US Midterms: Telltale signs of a cold civil war

18 November, 2018 12:00 AM printer

US Midterms: Telltale signs of a cold civil war

The yearlong discussed US midterm elections are over and the results of this election show a clear but a confusing trait about where the politics of the US is moving towards. The liberal media are portraying this victory as a “Democalypse” while Trump and the conservatives are still saying that there hasn’t been any significant change despite losing in the “House of Representatives.” Although Trump’s fallout with the press implies that he is not at all comfortable with the current scenario in place. This election has revealed some interesting trends and solidifies the claim that there is a deep divide in the US society. This election has shed light on newer dividing lines which were not previously discovered.

The recently concluded elections saw the GOP retaining the “Senate” while the Democrats clinching the House and some key governorships. There has been a huge turnout of voters and almost 110 million voters voted in this election. The Democrats won the popular vote by more than 5 million votes. Democrats have been winning popular vote for a quite a long time now. They have won the popular vote in the last seven of the eight presidential races. George Bush in 2000 was the only time when the Republicans had won the popular vote. This trend may be explained in detail if we look at the voting patterns of the voters who voted in the mid terms. America is polarised not on the basis of class or ideology, it is divided on the questions of mass migration and racial hierarchy. We can clearly understand this when the conservatives were fear mongering about the migrant caravan. Trump and the Republicans tried to fully utilise this divide. The long existing divide, one that accelerated during President Obama’s tenure has almost reached its peak from the time when the 45th President of the US assumed office. This divide is here to stay as long as Trump stays in the office and US is locked in a cold civil war of some sorts.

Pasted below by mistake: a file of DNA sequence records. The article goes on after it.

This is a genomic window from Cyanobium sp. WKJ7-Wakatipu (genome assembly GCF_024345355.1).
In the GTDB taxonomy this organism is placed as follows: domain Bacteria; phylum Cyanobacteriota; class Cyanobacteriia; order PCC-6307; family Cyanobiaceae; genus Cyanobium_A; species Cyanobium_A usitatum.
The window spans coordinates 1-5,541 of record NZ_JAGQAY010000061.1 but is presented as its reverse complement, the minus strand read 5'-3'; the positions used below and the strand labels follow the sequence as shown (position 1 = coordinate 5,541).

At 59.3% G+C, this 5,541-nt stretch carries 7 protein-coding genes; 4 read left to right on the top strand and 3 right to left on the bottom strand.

In this election, the rural voters have overwhelmingly voted for the GOP. Whereas, the educated whites, Latinos, blacks have voted in favor of the Democrats. Democrats did better with white women than men. Democrats did significantly well with the college-educated whites. The south was different though. The Republicans did well with all segments of the white population. CNN’s exit polls showed that Democrats won 90 per cent of the black voters, 69 per cent Latino voters and 77 per cent Asian voters. It clearly shows that the minority favors the Democrats. But this election didn’t shed light on the racial divide only but also on the geographical divides as well. The suburban areas which once were considered a Republican stronghold have voted in favor of the Democrats. Many educated whites live in the suburbs and this may be reason for the shift. Urban areas have always been a Democrat stronghold. There was no exception in this election as well. There has been a strong Republican rural wall this time. The old blue state and red state model seems to be outdated. The non-southerner, educated, rich, whites and minorities favouring the Democrats and less educated whites, both rich and poor supporting the GOP. Education divide among the whites is getting bigger. It is even bigger among women, because educated women prefer the democrats where non-educated white females prefer the GOP.

Since the time when Barrack Obama was elected, the torchbearers of white identity politics started to exploit this divide to an extent never seen before. Because the less educated working class were not ready to accept the changing world. The recession and the advent of automation in many industries saw the working class losing many jobs. This resulted in a massive anger among the less educated white communities which resulted in some sort of white backlash in the 2016 presidential election. In matters of migration and tolerance towards the minorities, the white working class seems to be more in tune with the GOP rather than the Democrats. Many ultra-nationalist groups have also been emboldened by many of the controversial tweets by the President.

As things stand, now it seems the Republican, for surely, will lose the popular vote in the next Presidential race, but might win the Electoral College vote. Democrats have the advantage of number and age. In theory, they could just wait for the older voter base of the GOP to die out, but the non-representativeness of American institutions, particularly the Senate and Electoral College, favour Republicans. Increasingly the Democrats and the Republicans see themselves as a part of distinct cultural communities and having virtually no common ground. This political divide will not subside so easily. The short term results of this election will be that we will see no major tax cuts because all the finance bills generate from the house. Democrats campaigning strongly on the issues like medicare and taxation will fight the Republicans in such policy matters. Trump will still continue to exploit the racial, educational, geographical divide even more by bringing in more radical thoughts in his policies and nominations. The only thing different this time will be that he will have a scapegoat in the form of the Democrats if he fails to achieve his goal.


K.M.Ishmam, Dhaka